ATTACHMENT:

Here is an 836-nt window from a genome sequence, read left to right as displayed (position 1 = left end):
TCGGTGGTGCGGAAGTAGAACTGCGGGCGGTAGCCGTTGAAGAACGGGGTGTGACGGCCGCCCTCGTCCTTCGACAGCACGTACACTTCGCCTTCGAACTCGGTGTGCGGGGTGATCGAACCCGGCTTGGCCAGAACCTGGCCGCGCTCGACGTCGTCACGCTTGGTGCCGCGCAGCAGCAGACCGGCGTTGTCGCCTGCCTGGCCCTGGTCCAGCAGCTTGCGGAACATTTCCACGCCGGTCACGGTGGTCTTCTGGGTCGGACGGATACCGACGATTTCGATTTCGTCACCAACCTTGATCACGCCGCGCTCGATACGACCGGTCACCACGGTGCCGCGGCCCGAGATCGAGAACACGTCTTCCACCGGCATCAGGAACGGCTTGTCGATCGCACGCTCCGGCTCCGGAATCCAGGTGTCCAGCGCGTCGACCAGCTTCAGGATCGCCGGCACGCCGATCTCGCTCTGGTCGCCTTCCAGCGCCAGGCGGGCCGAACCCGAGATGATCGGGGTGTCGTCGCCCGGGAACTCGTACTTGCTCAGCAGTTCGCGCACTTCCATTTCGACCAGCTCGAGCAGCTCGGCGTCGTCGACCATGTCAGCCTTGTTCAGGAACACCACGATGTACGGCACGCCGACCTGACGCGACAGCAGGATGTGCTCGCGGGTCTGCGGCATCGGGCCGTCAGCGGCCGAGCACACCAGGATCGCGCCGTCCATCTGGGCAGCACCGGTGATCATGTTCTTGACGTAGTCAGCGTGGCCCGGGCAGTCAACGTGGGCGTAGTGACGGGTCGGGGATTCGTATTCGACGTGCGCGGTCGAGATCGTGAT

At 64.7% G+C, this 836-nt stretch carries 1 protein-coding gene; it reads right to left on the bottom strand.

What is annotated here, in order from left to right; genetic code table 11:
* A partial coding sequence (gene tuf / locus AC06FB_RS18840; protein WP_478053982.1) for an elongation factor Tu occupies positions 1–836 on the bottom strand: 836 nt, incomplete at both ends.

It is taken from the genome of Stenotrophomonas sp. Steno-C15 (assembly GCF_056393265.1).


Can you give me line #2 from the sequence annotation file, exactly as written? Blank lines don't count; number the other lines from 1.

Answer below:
TCGGTGGTGCGGAAGTAGAACTGCGGGCGGTAGCCGTTGAAGAACGGGGTGTGACGGCCGCCCTCGTCCTTCGACAGCACGTACACTTCGCCTTCGAACTCGGTGTGCGGGGTGATCGAACCCGGCTTGGCCAGAACCTGGCCGCGCTCGACGTCGTCACGCTTGGTGCCGCGCAGCAGCAGACCGGCGTTGTCGCCTGCCTGGCCCTGGTCCAGCAGCTTGCGGAACATTTCCACGCCGGTCACGGTGGTCTTCTGGGTCGGACGGATACCGACGATTTCGATTTCGTCACCAACCTTGATCACGCCGCGCTCGATACGACCGGTCACCACGGTGCCGCGGCCCGAGATCGAGAACACGTCTTCCACCGGCATCAGGAACGGCTTGTCGATCGCACGCTCCGGCTCCGGAATCCAGGTGTCCAGCGCGTCGACCAGCTTCAGGATCGCCGGCACGCCGATCTCGCTCTGGTCGCCTTCCAGCGCCAGGCGGGCCGAACCCGAGATGATCGGGGTGTCGTCGCCCGGGAACTCGTACTTGCTCAGCAGTTCGCGCACTTCCATTTCGACCAGCTCGAGCAGCTCGGCGTCGTCGACCATGTCAGCCTTGTTCAGGAACACCACGATGTACGGCACGCCGACCTGACGCGACAGCAGGATGTGCTCGCGGGTCTGCGGCATCGGGCCGTCAGCGGCCGAGCACACCAGGATCGCGCCGTCCATCTGGGCAGCACCGGTGATCATGTTCTTGACGTAGTCAGCGTGGCCCGGGCAGTCAACGTGGGCGTAGTGACGGGTCGGGGATTCGTATTCGACGTGCGCGGTCGAGATCGTGAT